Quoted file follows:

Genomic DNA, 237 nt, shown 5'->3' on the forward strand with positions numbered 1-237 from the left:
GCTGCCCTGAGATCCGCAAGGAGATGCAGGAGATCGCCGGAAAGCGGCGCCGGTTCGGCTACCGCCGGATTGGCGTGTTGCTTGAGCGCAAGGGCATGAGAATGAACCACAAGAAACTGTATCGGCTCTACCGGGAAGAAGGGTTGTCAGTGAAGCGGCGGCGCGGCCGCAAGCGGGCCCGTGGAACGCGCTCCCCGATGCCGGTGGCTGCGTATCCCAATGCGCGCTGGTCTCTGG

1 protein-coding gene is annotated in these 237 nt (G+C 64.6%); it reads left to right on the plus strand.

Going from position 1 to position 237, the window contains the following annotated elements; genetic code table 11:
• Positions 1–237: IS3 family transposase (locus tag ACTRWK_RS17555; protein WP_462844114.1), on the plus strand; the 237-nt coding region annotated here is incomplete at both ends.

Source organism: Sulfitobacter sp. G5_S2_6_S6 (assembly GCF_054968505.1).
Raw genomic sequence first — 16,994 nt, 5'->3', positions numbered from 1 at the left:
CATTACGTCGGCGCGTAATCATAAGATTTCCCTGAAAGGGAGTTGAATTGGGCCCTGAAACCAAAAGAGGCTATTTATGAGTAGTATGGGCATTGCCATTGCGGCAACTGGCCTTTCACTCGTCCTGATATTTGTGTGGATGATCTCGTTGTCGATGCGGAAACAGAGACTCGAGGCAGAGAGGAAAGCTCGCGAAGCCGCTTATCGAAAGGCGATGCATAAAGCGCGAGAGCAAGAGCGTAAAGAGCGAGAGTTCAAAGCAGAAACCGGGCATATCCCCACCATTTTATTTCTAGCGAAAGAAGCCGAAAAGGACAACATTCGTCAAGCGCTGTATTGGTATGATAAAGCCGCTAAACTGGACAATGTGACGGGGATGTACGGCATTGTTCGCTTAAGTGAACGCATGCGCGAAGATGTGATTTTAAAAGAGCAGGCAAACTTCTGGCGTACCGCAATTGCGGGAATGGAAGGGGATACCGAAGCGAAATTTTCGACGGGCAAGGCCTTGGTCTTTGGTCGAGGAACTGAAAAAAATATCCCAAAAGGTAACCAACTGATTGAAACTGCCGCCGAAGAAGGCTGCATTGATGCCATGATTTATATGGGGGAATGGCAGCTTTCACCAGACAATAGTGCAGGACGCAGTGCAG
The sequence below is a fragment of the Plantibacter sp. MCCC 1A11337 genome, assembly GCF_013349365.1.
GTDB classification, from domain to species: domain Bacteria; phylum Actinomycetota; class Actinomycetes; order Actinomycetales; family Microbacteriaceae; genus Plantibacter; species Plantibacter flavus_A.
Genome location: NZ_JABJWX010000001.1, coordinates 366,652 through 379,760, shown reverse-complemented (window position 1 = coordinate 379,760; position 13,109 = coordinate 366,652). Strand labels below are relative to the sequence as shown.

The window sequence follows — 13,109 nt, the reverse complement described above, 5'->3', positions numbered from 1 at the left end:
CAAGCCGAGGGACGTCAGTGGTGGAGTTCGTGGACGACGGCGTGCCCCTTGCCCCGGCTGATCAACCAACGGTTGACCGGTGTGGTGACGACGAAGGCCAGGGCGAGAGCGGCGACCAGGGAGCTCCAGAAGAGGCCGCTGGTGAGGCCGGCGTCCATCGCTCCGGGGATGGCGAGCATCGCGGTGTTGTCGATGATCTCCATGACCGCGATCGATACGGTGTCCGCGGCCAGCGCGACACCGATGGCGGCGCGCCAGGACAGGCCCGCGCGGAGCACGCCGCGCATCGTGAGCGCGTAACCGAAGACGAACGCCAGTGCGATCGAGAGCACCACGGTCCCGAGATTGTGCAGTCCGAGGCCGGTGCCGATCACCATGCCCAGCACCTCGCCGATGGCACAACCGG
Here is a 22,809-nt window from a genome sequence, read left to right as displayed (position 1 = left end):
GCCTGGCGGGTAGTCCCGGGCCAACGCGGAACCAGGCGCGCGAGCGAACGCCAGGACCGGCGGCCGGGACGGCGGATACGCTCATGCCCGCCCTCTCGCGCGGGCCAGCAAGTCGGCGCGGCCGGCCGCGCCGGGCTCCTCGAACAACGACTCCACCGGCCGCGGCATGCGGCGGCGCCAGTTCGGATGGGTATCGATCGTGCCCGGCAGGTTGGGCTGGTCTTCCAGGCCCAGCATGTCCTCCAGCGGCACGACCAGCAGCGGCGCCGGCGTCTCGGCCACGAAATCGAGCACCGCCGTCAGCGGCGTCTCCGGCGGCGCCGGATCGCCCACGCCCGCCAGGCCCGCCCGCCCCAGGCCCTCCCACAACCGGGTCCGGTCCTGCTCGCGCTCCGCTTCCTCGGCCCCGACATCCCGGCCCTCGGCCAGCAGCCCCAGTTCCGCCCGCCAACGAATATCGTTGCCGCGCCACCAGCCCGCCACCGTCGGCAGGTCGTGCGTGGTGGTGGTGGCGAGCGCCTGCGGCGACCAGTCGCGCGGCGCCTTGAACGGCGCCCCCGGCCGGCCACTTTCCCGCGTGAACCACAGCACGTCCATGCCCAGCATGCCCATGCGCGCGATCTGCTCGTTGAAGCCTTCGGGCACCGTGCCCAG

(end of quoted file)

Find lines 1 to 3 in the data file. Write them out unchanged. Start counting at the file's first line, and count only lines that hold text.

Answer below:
Genomic DNA, 237 nt, shown 5'->3' on the forward strand with positions numbered 1-237 from the left:
GCTGCCCTGAGATCCGCAAGGAGATGCAGGAGATCGCCGGAAAGCGGCGCCGGTTCGGCTACCGCCGGATTGGCGTGTTGCTTGAGCGCAAGGGCATGAGAATGAACCACAAGAAACTGTATCGGCTCTACCGGGAAGAAGGGTTGTCAGTGAAGCGGCGGCGCGGCCGCAAGCGGGCCCGTGGAACGCGCTCCCCGATGCCGGTGGCTGCGTATCCCAATGCGCGCTGGTCTCTGG

1 protein-coding gene is annotated in these 237 nt (G+C 64.6%); it reads left to right on the plus strand.